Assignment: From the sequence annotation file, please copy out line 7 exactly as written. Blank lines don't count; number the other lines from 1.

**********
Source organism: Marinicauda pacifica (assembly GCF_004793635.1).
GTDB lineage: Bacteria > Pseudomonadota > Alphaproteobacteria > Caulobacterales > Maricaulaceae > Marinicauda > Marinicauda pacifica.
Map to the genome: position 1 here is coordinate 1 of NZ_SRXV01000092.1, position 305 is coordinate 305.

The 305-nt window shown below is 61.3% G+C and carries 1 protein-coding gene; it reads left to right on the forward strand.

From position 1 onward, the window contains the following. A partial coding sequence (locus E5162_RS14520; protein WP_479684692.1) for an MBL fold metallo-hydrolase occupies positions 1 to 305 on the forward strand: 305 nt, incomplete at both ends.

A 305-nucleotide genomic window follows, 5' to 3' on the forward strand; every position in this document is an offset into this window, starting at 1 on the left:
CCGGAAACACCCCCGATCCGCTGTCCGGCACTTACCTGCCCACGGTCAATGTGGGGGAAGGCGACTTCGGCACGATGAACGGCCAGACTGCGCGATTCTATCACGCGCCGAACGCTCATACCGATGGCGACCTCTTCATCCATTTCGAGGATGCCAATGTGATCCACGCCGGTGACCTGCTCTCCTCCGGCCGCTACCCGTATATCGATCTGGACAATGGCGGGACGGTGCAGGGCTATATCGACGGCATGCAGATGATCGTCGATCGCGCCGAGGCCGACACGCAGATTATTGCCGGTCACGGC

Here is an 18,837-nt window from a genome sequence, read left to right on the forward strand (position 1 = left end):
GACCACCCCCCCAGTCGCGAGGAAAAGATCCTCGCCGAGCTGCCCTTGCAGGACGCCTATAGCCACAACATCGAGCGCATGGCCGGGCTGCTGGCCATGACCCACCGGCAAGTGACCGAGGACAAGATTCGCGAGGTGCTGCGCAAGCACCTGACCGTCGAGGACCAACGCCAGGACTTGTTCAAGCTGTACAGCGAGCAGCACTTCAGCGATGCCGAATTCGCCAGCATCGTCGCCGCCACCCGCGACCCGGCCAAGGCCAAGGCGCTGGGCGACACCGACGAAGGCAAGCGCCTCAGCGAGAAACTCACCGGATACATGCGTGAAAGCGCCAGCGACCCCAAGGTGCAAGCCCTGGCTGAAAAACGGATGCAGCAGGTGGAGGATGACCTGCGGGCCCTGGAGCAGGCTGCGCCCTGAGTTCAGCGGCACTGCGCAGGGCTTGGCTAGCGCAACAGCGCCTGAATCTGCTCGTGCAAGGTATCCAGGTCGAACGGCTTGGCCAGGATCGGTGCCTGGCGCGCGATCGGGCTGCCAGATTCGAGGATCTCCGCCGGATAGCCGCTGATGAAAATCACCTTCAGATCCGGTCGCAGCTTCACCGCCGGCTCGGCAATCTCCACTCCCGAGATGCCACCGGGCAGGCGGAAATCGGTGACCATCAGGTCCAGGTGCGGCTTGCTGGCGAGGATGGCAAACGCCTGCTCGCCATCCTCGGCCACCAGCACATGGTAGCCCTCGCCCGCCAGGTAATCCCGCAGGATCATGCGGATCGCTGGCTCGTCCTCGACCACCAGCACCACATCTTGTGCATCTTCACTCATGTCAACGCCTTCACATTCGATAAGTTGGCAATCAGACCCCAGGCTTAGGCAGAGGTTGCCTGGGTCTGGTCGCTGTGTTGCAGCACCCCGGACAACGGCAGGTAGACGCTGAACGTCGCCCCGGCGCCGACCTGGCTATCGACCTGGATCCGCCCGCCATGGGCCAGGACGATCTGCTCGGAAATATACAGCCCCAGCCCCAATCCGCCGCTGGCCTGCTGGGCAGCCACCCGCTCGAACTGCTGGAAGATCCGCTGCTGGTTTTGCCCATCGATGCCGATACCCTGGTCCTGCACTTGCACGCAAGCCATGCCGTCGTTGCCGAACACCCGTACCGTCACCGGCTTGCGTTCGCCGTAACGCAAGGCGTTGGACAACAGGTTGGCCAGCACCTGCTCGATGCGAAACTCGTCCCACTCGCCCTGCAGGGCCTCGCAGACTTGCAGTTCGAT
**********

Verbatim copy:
CCGGAAACACCCCCGATCCGCTGTCCGGCACTTACCTGCCCACGGTCAATGTGGGGGAAGGCGACTTCGGCACGATGAACGGCCAGACTGCGCGATTCTATCACGCGCCGAACGCTCATACCGATGGCGACCTCTTCATCCATTTCGAGGATGCCAATGTGATCCACGCCGGTGACCTGCTCTCCTCCGGCCGCTACCCGTATATCGATCTGGACAATGGCGGGACGGTGCAGGGCTATATCGACGGCATGCAGATGATCGTCGATCGCGCCGAGGCCGACACGCAGATTATTGCCGGTCACGGC